By Wa Njoya
While NASA is asking about details of the Kenyatta family interest in the IEBC tender and its implication for voting and democracy, I feel that the lack of independence in this election goes much deeper.
The judiciary should be the one deciding on funding and tenders, not the executive, because in elections, every candidate is supposed to be equal. We should not be having the president discuss decisive IEBC matters, and IEBC (who the hell advises these guys) should not be making public statements that support Uhuru’s positions.
IEBC has no business publicly disagreeing with Raila. If Raila has committed a crime, IEBC should press charges, or shut up. Even in football, the referees don’t get into public arguments with individual players. Referees talk only about their decisions.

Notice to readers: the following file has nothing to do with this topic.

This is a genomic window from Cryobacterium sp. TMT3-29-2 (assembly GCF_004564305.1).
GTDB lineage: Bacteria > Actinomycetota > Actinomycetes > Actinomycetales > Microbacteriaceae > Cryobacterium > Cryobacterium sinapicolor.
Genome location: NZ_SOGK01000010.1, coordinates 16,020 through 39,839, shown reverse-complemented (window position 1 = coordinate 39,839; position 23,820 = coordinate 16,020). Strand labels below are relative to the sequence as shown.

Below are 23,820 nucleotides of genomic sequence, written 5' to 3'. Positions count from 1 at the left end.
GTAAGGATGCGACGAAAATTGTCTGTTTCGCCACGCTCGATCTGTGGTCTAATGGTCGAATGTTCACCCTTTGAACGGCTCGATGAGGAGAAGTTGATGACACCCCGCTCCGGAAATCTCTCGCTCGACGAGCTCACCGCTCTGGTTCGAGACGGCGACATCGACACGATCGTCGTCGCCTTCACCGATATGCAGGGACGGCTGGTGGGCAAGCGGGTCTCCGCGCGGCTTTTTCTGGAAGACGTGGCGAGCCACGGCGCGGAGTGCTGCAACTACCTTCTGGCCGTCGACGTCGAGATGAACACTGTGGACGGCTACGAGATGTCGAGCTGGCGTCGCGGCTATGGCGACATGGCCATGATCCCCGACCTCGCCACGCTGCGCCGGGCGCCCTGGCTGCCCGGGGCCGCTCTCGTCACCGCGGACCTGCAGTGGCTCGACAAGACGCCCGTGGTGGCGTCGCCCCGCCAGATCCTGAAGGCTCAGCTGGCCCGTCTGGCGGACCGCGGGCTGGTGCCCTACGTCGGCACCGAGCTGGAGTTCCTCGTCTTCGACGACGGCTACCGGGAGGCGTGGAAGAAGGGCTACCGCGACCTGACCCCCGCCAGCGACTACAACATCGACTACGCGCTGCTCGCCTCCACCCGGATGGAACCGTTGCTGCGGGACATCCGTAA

In fact, there should be a gag order on Uhuru to forbid him from publicly discussing IEBC, unless he wants to resign as president and campaign from outside State House to get back in. But as long as Uhuru is president, he has no right to say anything about how IEBC is running the elections.
What NASA is discussing is the skewed process that favors the Kenyattas. Note, I said the Kenyattas, not Jubilee (sorry Jubilee people… but Jubilee aint about you. You’re just numbers). What the rest of us resent is the feeling that we’re walking into an election whose rules we don’t decide, but whose outcome will be attributed to “the people decided.” And that feeling can never go until we have working institutions.
Until we have a system where the corrupt go to jail, where election campaign financiers are publicly announced, where the president is not allowed to even whisper the name of IEBC, where thieves of public funds are put in jail, it won’t matter if ballots are printed on River Road or in Abu Dhabi.
The issue is not with who is printing, but with who is ordering and paying for the printing.